Your lump sum is tax free. Unless that is, your AVCs and Cash Balance scheme are more than 25% of the total pension.

Pension /redundancy question

10 Feb 2020, 21:19

GW wrote:Was just wondering with regard to the taxable element of the section A/B lump sum / AVC / Cash Balance lump sums can you reduce the chance of paying tax by taking your section A/B benefits purely as a pension (i.e. no lump sum) . If this was an option then presumably your pension element for section A/B would increase?


Your lump sum is tax free. Unless that is, your AVCs and Cash Balance scheme are more than 25% of the total pension.

Pension /redundancy question

11 Feb 2020, 04:09

GW wrote:Was just wondering with regard to the taxable element of the section A/B lump sum / AVC / Cash Balance lump sums can you reduce the chance of paying tax by taking your section A/B benefits purely as a pension (i.e. no lump sum) . If this was an option then presumably your pension element for section A/B would increase?

As a section C member myself I'm not completely au fait with section A/B, but I seem to remember there used to an option to give up some or all of the standard lump sum in return for more pension.
Although that doesn't seem to be mentioned in the literature anymore, so I'm unsure whether it's still an option or not.

You also have the choice to buy an annuity with some or all of your AVC funds.

Pension /redundancy question

11 Feb 2020, 07:39

heapsy wrote:
GW wrote:Was just wondering with regard to the taxable element of the section A/B lump sum / AVC / Cash Balance lump sums can you reduce the chance of paying tax by taking your section A/B benefits purely as a pension (i.e. no lump sum) . If this was an option then presumably your pension element for section A/B would increase?


Your lump sum is tax free. Unless that is, your AVCs and Cash Balance scheme are more than 25% of the total pension.


Not taking the lump sum would increase the possibility of paying tax, not decrease it. All depends on your figures. The current tax code is 12500. It would also depend on whether you are retiring or continuing to work. Retiring from RM and then working part time, possibly on a lower rate of pay, may mean your RM pension could be tax free, if the combined total of earnings and pension are below £12500. Yo didn't give enough info regrading your intentions in your original post.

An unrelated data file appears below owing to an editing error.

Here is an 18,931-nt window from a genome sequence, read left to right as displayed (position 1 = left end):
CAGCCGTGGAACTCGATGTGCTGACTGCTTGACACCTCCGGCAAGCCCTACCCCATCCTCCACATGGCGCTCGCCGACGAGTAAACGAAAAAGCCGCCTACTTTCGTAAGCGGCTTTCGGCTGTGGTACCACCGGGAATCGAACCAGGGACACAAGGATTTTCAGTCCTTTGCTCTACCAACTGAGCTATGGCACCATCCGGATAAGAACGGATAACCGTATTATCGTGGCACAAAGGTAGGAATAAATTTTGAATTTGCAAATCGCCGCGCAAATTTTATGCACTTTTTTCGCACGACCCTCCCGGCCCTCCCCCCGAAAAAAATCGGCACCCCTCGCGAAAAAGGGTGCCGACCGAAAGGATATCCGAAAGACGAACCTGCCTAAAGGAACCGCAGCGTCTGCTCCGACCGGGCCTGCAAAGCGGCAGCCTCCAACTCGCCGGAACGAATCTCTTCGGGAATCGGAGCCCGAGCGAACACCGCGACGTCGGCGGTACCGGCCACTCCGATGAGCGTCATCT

Pension /redundancy question

11 Feb 2020, 11:15

I'm Section B and am just going through my NRA60 options. I was given 3 options as far as lump sum which were 1) standard lump sum, 2) No lump sum or 3) 25% max lump sum. All lump sums are tax free. Whatever your lump sum choice will determine what your regular pension payments will be. If carrying on working then you really need a lower pension as you will be taxed at BR 20% so the higher your pension the more tax you will pay so a complete no-brainer as far as I'm concerned. Tax free dosh wins every time.

Pension /redundancy question

11 Feb 2020, 13:45

Factoring in the DBCBS and AVC's then it's possible that you'll have lump sums of over 25%, in which case income tax would then be payable on the excess.

Pension /redundancy question

11 Feb 2020, 17:30

RobertT wrote:Factoring in the DBCBS and AVC's then it's possible that you'll have lump sums of over 25%, in which case income tax would then be payable on the excess.


Yep that needs to be factored in if it applies but for me personally I'm not taking the cash balance this time and have no AVC's yet but intend to start them building up my 65 pension. For me it was just a case of deciding whether to take the 25% of my pot as a tax free lump sum now or go for a lower lump sum and a higher pension.